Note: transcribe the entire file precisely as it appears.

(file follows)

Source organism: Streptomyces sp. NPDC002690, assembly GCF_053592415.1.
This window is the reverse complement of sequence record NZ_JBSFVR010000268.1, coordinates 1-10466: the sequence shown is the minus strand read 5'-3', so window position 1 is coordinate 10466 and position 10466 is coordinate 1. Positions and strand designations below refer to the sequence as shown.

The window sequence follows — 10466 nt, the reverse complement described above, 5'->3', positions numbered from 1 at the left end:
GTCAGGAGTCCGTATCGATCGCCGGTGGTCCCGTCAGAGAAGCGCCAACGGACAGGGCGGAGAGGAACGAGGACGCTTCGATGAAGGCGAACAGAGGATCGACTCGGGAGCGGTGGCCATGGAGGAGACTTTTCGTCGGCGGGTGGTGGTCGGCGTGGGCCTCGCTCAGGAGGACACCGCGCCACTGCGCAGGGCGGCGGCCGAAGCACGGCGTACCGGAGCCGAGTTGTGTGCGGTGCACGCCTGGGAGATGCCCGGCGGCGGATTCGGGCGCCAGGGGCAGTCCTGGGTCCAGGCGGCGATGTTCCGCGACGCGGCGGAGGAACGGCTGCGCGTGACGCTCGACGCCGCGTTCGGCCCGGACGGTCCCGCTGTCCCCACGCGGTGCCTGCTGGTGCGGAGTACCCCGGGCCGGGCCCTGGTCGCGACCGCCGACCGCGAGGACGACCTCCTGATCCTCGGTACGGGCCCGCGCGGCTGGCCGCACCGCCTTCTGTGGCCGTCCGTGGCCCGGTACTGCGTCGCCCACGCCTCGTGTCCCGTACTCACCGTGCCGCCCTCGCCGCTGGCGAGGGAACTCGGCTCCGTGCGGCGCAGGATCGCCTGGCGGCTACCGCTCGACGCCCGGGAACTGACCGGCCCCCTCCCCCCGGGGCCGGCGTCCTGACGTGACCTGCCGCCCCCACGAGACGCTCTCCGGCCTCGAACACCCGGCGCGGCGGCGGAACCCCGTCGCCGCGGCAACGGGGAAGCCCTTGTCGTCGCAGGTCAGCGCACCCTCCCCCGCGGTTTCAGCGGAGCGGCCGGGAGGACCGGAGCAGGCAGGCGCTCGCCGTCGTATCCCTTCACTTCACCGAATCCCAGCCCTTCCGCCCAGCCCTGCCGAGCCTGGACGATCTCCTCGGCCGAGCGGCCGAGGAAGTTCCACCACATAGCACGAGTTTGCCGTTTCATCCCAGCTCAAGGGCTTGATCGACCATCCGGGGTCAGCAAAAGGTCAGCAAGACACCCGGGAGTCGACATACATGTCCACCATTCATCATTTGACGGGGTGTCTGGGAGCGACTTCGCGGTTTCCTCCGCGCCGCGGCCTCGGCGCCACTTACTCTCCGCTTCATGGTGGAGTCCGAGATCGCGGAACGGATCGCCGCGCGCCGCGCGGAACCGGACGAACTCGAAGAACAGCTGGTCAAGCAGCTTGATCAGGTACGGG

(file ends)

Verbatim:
Source organism: Streptomyces sp. NPDC002690, assembly GCF_053592415.1.
This window is the reverse complement of sequence record NZ_JBSFVR010000268.1, coordinates 1-10466: the sequence shown is the minus strand read 5'-3', so window position 1 is coordinate 10466 and position 10466 is coordinate 1. Positions and strand designations below refer to the sequence as shown.

The window sequence follows — 10466 nt, the reverse complement described above, 5'->3', positions numbered from 1 at the left end:
GTCAGGAGTCCGTATCGATCGCCGGTGGTCCCGTCAGAGAAGCGCCAACGGACAGGGCGGAGAGGAACGAGGACGCTTCGATGAAGGCGAACAGAGGATCGACTCGGGAGCGGTGGCCATGGAGGAGACTTTTCGTCGGCGGGTGGTGGTCGGCGTGGGCCTCGCTCAGGAGGACACCGCGCCACTGCGCAGGGCGGCGGCCGAAGCACGGCGTACCGGAGCCGAGTTGTGTGCGGTGCACGCCTGGGAGATGCCCGGCGGCGGATTCGGGCGCCAGGGGCAGTCCTGGGTCCAGGCGGCGATGTTCCGCGACGCGGCGGAGGAACGGCTGCGCGTGACGCTCGACGCCGCGTTCGGCCCGGACGGTCCCGCTGTCCCCACGCGGTGCCTGCTGGTGCGGAGTACCCCGGGCCGGGCCCTGGTCGCGACCGCCGACCGCGAGGACGACCTCCTGATCCTCGGTACGGGCCCGCGCGGCTGGCCGCACCGCCTTCTGTGGCCGTCCGTGGCCCGGTACTGCGTCGCCCACGCCTCGTGTCCCGTACTCACCGTGCCGCCCTCGCCGCTGGCGAGGGAACTCGGCTCCGTGCGGCGCAGGATCGCCTGGCGGCTACCGCTCGACGCCCGGGAACTGACCGGCCCCCTCCCCCCGGGGCCGGCGTCCTGACGTGACCTGCCGCCCCCACGAGACGCTCTCCGGCCTCGAACACCCGGCGCGGCGGCGGAACCCCGTCGCCGCGGCAACGGGGAAGCCCTTGTCGTCGCAGGTCAGCGCACCCTCCCCCGCGGTTTCAGCGGAGCGGCCGGGAGGACCGGAGCAGGCAGGCGCTCGCCGTCGTATCCCTTCACTTCACCGAATCCCAGCCCTTCCGCCCAGCCCTGCCGAGCCTGGACGATCTCCTCGGCCGAGCGGCCGAGGAAGTTCCACCACATAGCACGAGTTTGCCGTTTCATCCCAGCTCAAGGGCTTGATCGACCATCCGGGGTCAGCAAAAGGTCAGCAAGACACCCGGGAGTCGACATACATGTCCACCATTCATCATTTGACGGGGTGTCTGGGAGCGACTTCGCGGTTTCCTCCGCGCCGCGGCCTCGGCGCCACTTACTCTCCGCTTCATGGTGGAGTCCGAGATCGCGGAACGGATCGCCGCGCGCCGCGCGGAACCGGACGAACTCGAAGAACAGCTGGTCAAGCAGCTTGATCAGGTACGGG